Kohler, who worked with the Texas Lottery for nearly a decade, points to recent survey data shared by the Texas Lottery Commission. Conducted by the University of Houston's Hobby Center for Public Policy, the TLC's 2012 demographic study shows that 61 percent of those participating in the Lottery are white, with 13 percent of participants black and 21 percent Hispanic. It also states that more than 40 percent of those participating have either a college or a graduate degree.

However, while this jibes with certain imagery in recent Texas Lottery advertisements — see the recent television commercial with the well-heeled Caucasian man doing his prototypical white-guy dance — it remains strongly misleading. The TLC survey pool stood at 62 percent white and 19 percent Hispanic — even though, according to the 2010 Census, the state's demographic makeup stands at 45 percent white and 38 percent Hispanic. (The black population remained constant in both surveys.)

The educational discrepancies remain just as stark. While 41 percent of TLC respondents had either college or professional degrees, in reality, according to the Census's American Community Survey, only 32 percent of Texans have actually attained such educational levels.

"One of the things that time and information did for me is change my opinion because of the predatory nature of the Lottery in maintaining the amount of funds it sends to the state budget," says state Rep. Garnet Coleman, who represents one of the lower-income districts of the state and is one of the few Democrats who oppose gambling expansion. "People are seeing stars and glitter as opposed to the negative side that comes with casino gaming. People have to go in with eyes wide open."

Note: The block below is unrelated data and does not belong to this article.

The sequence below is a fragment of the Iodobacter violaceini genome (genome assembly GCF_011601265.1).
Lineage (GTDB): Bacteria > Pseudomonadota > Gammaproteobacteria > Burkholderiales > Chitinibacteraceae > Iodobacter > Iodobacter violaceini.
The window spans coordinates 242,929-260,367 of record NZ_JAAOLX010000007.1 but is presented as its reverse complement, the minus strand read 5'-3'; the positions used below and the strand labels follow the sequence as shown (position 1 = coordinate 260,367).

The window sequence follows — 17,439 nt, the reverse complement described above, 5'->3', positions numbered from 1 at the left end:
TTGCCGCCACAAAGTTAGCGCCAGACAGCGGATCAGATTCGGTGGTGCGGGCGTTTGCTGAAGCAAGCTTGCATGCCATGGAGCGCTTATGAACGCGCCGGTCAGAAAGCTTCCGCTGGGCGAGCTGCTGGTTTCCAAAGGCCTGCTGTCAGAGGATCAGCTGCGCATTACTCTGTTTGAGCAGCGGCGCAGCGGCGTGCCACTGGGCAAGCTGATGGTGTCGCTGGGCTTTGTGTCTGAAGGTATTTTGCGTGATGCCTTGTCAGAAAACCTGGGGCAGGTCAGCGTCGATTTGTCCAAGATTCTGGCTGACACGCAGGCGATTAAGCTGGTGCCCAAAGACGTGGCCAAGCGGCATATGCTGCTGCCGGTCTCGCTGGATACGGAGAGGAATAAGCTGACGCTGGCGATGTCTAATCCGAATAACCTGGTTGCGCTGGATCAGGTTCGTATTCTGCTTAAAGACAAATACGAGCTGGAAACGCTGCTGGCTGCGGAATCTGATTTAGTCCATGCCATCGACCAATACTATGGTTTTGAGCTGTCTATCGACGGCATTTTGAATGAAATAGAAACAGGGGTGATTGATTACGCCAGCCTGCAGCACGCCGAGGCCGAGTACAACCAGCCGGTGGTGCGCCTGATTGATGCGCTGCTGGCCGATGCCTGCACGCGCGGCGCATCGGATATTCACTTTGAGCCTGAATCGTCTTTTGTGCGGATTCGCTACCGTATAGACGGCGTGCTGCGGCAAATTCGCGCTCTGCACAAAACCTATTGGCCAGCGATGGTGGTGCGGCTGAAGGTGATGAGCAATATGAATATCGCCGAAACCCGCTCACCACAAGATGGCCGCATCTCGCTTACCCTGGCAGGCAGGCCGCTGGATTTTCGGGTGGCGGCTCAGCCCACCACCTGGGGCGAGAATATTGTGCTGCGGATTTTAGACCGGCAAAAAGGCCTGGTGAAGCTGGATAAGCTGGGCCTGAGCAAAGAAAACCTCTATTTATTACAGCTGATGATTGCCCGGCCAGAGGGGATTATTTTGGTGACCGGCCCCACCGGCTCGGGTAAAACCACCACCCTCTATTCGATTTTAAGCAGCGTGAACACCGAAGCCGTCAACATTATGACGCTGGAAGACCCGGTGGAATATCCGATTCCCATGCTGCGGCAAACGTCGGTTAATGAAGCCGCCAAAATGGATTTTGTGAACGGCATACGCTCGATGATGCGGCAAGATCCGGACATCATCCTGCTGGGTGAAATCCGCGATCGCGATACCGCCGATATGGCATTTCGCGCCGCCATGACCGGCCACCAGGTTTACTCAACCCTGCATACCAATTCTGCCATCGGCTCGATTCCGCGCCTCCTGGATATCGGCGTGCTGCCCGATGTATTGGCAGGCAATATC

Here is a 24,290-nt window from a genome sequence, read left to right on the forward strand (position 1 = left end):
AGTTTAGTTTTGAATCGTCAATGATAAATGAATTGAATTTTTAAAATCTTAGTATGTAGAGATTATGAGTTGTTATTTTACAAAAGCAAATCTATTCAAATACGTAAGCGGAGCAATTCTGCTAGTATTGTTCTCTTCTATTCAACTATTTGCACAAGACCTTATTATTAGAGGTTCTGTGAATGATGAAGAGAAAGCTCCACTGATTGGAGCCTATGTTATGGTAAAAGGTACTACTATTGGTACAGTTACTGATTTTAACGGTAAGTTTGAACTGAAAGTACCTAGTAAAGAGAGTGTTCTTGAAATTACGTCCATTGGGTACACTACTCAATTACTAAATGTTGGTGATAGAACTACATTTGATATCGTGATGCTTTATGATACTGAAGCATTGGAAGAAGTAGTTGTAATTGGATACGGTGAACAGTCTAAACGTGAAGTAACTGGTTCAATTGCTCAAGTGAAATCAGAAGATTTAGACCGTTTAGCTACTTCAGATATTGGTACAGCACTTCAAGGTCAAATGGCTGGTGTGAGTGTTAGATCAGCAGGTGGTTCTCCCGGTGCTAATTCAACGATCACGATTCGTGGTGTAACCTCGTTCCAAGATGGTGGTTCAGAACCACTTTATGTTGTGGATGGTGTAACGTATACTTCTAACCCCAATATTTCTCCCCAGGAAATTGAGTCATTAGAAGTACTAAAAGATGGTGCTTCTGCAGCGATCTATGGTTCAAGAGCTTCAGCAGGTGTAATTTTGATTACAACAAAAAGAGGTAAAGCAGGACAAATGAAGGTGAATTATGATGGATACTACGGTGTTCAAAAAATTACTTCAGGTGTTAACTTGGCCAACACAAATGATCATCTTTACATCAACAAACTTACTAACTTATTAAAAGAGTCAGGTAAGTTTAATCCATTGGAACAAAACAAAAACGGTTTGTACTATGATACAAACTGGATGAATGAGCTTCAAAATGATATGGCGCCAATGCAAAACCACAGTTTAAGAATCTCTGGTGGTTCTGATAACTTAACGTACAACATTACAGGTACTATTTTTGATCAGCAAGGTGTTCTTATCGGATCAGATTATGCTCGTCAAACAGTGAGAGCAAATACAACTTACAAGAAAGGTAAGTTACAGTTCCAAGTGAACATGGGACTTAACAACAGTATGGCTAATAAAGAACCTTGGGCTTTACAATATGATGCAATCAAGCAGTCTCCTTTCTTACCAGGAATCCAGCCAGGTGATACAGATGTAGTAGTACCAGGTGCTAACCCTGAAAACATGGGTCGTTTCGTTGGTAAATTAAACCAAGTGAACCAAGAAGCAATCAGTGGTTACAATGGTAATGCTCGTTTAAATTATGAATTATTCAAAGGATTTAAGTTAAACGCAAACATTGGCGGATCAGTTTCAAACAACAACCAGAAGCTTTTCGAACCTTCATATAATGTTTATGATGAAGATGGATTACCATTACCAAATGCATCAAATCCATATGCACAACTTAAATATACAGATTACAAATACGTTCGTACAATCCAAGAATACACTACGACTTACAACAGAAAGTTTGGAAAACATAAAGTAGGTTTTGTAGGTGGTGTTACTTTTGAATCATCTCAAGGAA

Kohler's supporters also claim that the Lottery has misappropriated profits and misled legislators, but representatives of TLC vociferously dispute the claim and point to the $1 billion the commission annually generates for public education. "While we respect folks like Mr. Kohler and his viewpoints, and anyone that has sensitivities about any form of gaming, I've not ever really heard another solution for providing that $1 billion," says TLC spokesperson Kelly Cripe.

Still, time and information have also begun denting the other gambling methods recently cited by expansion supporters. In Kentucky, for instance, a case has been appealed to the state Supreme Court challenging the legitimacy of the additional gaming systems that have recently helped revive the state's equine industry.